# Question #d7237

Mar 21, 2017

$\textcolor{b l u e}{\text{Thus the sum must be converging}}$
$\textcolor{b l u e}{{\lim}_{n \to \infty} s = 30 \times \frac{5}{3} = 50}$

$\textcolor{b l u e}{s = {\sum}_{i = 1 \to \infty} 30 {\left(\frac{2}{5}\right)}^{i - 1}}$

#### Explanation:

${a}_{1} = 30 {r}^{0} \to 30 {r}^{1 - 1}$

${a}_{2} = 30 {r}^{1} \to 30 {r}^{2 - 1}$

${a}_{3} = 30 {r}^{2} \to 30 {r}^{3 - 1}$

As $r = \frac{2}{5}$ then ${r}^{i}$ is decreasing as $i$ is increasing

Thus $30 {r}^{i}$ is decreasing as $i$ is increasing

$\textcolor{b l u e}{\text{Thus the sum must be converging}}$
~~~~~~~~~~~~~~~~~~~~~~~~~~~~~~~~~~~~~~~

Set the sum to be s

$s = 30 + 30 \left(\frac{2}{5}\right) + 30 {\left(\frac{2}{5}\right)}^{2} + 30 {\left(\frac{2}{5}\right)}^{3} + . . + 30 {\left(\frac{2}{5}\right)}^{n}$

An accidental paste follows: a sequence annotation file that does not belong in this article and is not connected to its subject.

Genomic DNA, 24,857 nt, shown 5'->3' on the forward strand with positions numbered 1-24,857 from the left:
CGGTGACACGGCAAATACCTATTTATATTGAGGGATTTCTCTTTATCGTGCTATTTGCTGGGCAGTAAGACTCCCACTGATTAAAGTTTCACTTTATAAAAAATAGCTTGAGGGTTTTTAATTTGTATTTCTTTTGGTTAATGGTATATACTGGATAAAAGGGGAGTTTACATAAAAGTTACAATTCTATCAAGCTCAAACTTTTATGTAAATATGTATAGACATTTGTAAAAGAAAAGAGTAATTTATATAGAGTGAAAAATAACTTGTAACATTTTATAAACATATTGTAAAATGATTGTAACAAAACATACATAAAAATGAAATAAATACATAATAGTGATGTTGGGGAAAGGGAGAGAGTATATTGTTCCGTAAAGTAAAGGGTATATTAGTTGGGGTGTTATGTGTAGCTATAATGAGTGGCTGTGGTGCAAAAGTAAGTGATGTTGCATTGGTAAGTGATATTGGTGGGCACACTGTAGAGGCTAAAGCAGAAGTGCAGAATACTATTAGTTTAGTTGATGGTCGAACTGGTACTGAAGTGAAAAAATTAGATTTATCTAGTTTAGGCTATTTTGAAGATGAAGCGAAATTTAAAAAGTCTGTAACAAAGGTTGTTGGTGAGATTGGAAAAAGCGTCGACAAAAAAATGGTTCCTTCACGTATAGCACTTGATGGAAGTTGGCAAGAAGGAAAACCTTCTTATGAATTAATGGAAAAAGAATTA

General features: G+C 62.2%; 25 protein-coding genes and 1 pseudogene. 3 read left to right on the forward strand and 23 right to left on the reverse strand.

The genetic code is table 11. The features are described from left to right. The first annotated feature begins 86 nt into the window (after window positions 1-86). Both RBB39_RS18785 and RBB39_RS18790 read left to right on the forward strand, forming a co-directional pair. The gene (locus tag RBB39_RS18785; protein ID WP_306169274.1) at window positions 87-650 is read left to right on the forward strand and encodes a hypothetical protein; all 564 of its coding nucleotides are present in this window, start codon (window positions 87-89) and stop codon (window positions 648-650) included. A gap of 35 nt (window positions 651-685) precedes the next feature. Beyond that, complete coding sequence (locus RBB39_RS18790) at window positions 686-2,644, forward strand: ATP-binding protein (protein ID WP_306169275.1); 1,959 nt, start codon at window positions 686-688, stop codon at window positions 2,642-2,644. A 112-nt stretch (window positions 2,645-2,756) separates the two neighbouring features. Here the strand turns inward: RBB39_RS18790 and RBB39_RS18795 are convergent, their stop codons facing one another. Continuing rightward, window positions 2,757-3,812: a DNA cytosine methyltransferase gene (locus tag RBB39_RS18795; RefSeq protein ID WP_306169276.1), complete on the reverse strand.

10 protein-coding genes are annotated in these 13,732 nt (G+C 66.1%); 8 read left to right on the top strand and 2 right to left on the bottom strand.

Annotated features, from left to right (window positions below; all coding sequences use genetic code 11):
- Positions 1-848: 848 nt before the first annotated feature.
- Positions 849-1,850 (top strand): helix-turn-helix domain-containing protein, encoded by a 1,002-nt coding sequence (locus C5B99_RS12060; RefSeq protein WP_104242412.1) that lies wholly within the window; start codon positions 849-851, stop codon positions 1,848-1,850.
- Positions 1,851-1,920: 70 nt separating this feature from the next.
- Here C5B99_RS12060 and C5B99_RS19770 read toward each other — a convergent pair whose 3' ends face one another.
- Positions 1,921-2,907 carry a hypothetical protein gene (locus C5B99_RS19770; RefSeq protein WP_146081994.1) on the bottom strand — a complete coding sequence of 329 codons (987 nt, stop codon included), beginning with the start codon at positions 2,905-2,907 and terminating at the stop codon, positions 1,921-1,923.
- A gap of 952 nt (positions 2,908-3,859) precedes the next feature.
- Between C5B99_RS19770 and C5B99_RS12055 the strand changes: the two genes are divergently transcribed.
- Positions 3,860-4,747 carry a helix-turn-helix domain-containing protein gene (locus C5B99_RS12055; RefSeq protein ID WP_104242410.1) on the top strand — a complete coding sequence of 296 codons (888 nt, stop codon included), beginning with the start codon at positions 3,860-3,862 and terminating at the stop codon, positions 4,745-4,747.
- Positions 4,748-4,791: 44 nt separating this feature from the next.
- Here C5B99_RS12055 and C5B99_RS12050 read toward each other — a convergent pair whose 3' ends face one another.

$s \left(\frac{2}{5}\right) = 30 \left(\frac{2}{5}\right) + 30 {\left(\frac{2}{5}\right)}^{2} + . . + 30 {\left(\frac{2}{5}\right)}^{n} + 30 {\left(\frac{2}{5}\right)}^{n + 1}$

$s \left(1 - \frac{2}{5}\right) = 30 - 30 {\left(\frac{2}{5}\right)}^{n + 1} = 30 \left[1 - {\left(\frac{2}{5}\right)}^{n + 1}\right]$

$s = 30 \times \frac{1 - {\left(\frac{2}{5}\right)}^{n + 1}}{1 - \frac{2}{5}}$

As this is an infinite series we have

${\lim}_{n \to \infty} s = 30 \times \frac{1 - 0}{\frac{3}{5}}$

$\textcolor{b l u e}{{\lim}_{n \to \infty} s = 30 \times \frac{5}{3} = 50}$

$\textcolor{b l u e}{s = {\sum}_{i = 1 \to \infty} 30 {\left(\frac{2}{5}\right)}^{i - 1}}$